Bella is supposedly a strong heroine and yet she embodies all of the conventional female roles assigned to her. She is a caretaker for her mother, a cook for her father, a chaste wife, and a dedicated mother. Despite never wanting marriage and being willing to sacrifice the idea of motherhood for eternity (she has no qualms about never being a mother until she’s actually pregnant and her life is at risk), she willingly submits to all of Edward’s old fashioned morals on marriage and abstinence (regardless of her displeasure). She risks her life to become a mother at 18 (verging on 19) and all talk of going away to college is dismissed in the face of motherhood. In fact, beyond spending eternity with Edward, Bella seems to have no conception of what eternity will entail. For a girl who is supposedly so smart, you’d think she’d have some interest in higher learning or the endless possibility of adventure that eternity presents her with. But no, it’s all about having sex with Edward forever. And then when she gets knocked up, having sex and being mom. They have no discussions about what their plans are for the future other than being together. He pushes her to go to college as a human but seems to have no interest in encouraging her education once she’s transformed into uber wife and mom.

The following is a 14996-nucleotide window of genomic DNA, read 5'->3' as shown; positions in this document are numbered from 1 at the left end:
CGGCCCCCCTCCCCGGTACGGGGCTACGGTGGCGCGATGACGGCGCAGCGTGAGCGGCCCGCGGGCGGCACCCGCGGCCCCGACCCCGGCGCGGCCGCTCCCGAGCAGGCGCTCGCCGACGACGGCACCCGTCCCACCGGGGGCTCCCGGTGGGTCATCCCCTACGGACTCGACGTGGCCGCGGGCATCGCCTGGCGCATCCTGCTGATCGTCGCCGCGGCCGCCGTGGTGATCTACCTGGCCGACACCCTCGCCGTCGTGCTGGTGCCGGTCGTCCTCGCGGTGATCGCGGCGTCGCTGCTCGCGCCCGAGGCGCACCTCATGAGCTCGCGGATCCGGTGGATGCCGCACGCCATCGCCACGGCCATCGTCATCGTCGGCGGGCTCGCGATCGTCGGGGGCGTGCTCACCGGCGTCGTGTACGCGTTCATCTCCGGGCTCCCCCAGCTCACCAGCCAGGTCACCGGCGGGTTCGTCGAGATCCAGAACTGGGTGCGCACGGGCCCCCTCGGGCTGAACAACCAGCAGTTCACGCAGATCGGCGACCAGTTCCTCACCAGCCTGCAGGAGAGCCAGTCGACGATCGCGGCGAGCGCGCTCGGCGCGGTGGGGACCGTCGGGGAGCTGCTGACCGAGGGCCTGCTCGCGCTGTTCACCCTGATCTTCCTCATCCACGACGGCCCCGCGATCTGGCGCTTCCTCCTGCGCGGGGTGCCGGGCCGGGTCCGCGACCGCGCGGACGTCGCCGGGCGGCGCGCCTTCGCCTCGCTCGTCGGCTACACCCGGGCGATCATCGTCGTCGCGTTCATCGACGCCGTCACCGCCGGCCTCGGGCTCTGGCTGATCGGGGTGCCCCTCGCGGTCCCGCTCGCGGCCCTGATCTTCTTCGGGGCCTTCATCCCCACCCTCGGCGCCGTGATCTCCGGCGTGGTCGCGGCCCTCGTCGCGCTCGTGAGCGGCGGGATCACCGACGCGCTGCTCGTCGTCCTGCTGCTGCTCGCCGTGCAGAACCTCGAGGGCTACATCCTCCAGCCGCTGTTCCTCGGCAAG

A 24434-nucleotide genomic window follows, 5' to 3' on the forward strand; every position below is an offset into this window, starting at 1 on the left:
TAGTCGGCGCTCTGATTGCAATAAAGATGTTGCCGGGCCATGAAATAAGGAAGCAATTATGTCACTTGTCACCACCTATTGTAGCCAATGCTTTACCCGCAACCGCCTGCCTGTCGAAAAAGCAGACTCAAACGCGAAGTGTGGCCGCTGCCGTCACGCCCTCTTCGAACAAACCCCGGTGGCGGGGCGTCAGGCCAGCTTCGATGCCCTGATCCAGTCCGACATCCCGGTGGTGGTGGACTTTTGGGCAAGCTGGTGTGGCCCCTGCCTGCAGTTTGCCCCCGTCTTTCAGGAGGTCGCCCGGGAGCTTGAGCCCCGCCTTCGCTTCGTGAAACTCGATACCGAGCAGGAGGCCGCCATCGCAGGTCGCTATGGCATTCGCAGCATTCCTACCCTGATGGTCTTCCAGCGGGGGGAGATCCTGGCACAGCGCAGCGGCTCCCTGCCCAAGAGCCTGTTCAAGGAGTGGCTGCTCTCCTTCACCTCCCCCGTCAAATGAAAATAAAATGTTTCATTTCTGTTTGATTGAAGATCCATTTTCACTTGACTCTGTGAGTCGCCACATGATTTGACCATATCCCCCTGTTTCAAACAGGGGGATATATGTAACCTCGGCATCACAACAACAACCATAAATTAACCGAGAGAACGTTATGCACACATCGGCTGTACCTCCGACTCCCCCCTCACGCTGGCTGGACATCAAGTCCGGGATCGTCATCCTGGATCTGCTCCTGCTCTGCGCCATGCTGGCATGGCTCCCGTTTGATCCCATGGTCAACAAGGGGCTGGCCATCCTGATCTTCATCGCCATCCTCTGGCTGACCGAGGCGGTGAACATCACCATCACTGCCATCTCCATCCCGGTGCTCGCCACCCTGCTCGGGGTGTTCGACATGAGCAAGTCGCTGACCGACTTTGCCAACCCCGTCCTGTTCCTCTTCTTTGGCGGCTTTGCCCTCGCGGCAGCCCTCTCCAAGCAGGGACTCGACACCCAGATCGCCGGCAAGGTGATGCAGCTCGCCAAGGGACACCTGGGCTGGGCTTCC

Here’s what I liked:
The myths and legends of the shape-shifters added a dimension to the story that was intriguing.
The descriptions of Bella’s first experiences as a vampire were fantastic. Her growing strength, her sense of wonder, the playfulness of the tone and exploration were all very well done. I enjoyed the humour, the details, and the way the scene itself was crafted. Her vampire awakening was arguably done better than Anne Rice.
The last battle of the final book redeems and valorizes feminine traits and leave readers with a strong heroine. In the end, it is Alice and Bella who save the day. Bella is finally equal, if not in many ways stronger than Edward by the series’ end.
Don’t get me wrong, I enjoyed quite a bit about these books. I just wish she’d been a bit less polemical in her traditionalism in order to make Bella a more equal partner in the relationship and to offer young girls a healthier vision of “true love.”